On the Sunday of the Paralytic
Sermon preached by Dn. Jeff Smith on Sunday, May 23, 2021
In the name of the Father and the Son and the Holy Spirit. Amen.
My brothers and sisters, I would like to start by rereading the epistle and the gospel in the light of healing and resurrection. From Acts: In Lydda, Peter found Aeneas who had been bedridden for eight years. Peter said, “Aeneas, Jesus the Christ heals you. Arise and make your bed.” At Joppa, there was also a disciple named Tabitha, full of good works and charitable deeds, but it happened that she became sick and died, so they washed her body and laid her in an upper room. The disciples sent two men to fetch Peter, imploring him not to delay. So Peter arose and went with them. All the widows showed him the tunics and the garments which Tabitha had made. But Peter turned them out and he knelt and prayed. Turning to the body, he said, “Tabitha, arise.” She opened her eyes, and when saw Peter, she sat up. Then he gave her his hand, and lifted her and presented her alive to the saints and widows.
From the Gospel of John: A multitude of the sick, blind, lame and paralyzed lay waiting for the moving of the water. For an angel stirred the water, and whoever stepped in first after the stirring of the water was made well. One man had been waiting there for 38 years. And when Jesus saw him, he asked, “Do you want to be made well?” The man answered, “Sir I have no one to put me into the pool when the water is stirred up. Someone else always steps ahead of me.” So Jesus replied, “Rise, take up your bed, and walk.” Immediately the man was made well. But the Jews said, “It is the Sabbath. It is not lawful for you to carry your bed. Who told you to take up your bed and walk?” But he didn’t know who had healed him. Later Jesus found him, and said, “See, you have been made well, sin no more, lest something worse happen to you.” So the man told the Jews that it was Jesus who had made him well.
Thank you for indulging me for that re-reading; it helps give context to my message. I feel like we have all experienced such loss this last year, and that we are only now emerging from a long dark tunnel. It has been a remarkable season of death and rebirth. As many of you know, we lost our 5 month old puppy Biza when she ran out in front of a car just five weeks ago. It happened right in front of me, so I ran out into the street to retrieve her body as she exhaled her last breath. I wish I could have healed her like Peter, but I couldn’t. She was killed instantly, and I buried her warm body in the wet ground behind our home. I never felt grief like that before, the losing of someone that I dearly loved. I felt a permeability, like a veil was torn between this world and the next. I still would really like to see my little dog again. Biza brought joy into our few months of life together. I was always smiling. She gave such enthusiastic morning greetings, tail wags and kisses. I want to treat my friends and family like that. To simply be glad to see you when you arrive at my home. So even now, I carry a feeling of how precious and fragile life is. It is not easily brought back.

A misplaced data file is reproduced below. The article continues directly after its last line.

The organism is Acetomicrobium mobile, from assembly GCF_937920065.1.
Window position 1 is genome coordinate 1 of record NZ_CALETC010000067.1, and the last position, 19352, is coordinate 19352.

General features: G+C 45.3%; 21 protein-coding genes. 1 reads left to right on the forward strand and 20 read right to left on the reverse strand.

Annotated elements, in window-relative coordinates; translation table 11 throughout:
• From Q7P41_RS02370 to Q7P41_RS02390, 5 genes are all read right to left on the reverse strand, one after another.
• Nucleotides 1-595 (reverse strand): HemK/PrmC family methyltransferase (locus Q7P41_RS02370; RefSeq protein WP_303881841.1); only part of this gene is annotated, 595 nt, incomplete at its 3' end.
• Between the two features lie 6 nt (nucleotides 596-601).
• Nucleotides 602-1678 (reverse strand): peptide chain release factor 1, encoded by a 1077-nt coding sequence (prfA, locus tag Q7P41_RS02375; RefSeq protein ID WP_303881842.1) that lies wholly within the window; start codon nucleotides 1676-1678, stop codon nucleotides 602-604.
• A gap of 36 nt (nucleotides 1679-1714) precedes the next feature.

And now, just last week, Stephanie Colby has also gone from us. It wasn’t very long ago that she was asking me to quiet down during the Cherubic Hymn so she could share that precious moment with her friend. I wish I could reach out and say, “Stephanie, arise,” but I can’t. I am not the apostle who denied Jesus because of his fear. I am not the rock that the church was built on.
During this season, we have all witnessed the death of millions of people around the world. We have all experienced loss, and the world has become more permeable. The veil between this world and the next has been torn. And yet, we are called to heal each other; we are called to have compassion and empathy with each other. So many of you have expressed empathy for me and Natasha, and I love you for it.
Yet, in the midst of this loss, we also witnessed the wedding of my son, Theo and Alice, a pure union of two people at peace with each other. The stillness and the joy that they shared last week was a wonder to behold.
Throughout all of this, every day, Father Anthony attends to the rites and rituals of birth, and death, and resurrection, and he wrestles meaning from these events that I take comfort from and that I respect him for.
So, in this season together, we have been witnesses to death and new life. It truly has been a Paschal season. It has been a time of resurrection and hope. I hope that I get to see Biza and Stephanie again. But for now, I hope that I can carry their joy and their smiles with me. I want to share the joy that they so easily shared with others.
Jesus was able to heal a man waiting by a pool for 38 years, but now we can all reach out and offer healing love and attention to each other. This is the abundance of healing life that we share.
Jesus has risen from the dead as he foretold, and among those in the tombs he has granted life. This is our faith and our hope; it is our life. We, who live in our own tombs have been granted life, and we are called to emerge. So, let us share that life in abundance. As Peter called Tabitha back from the dead, we can all share the joy of knowing that death is not the end. This is our life; let us claim it together.
Thanks be to God.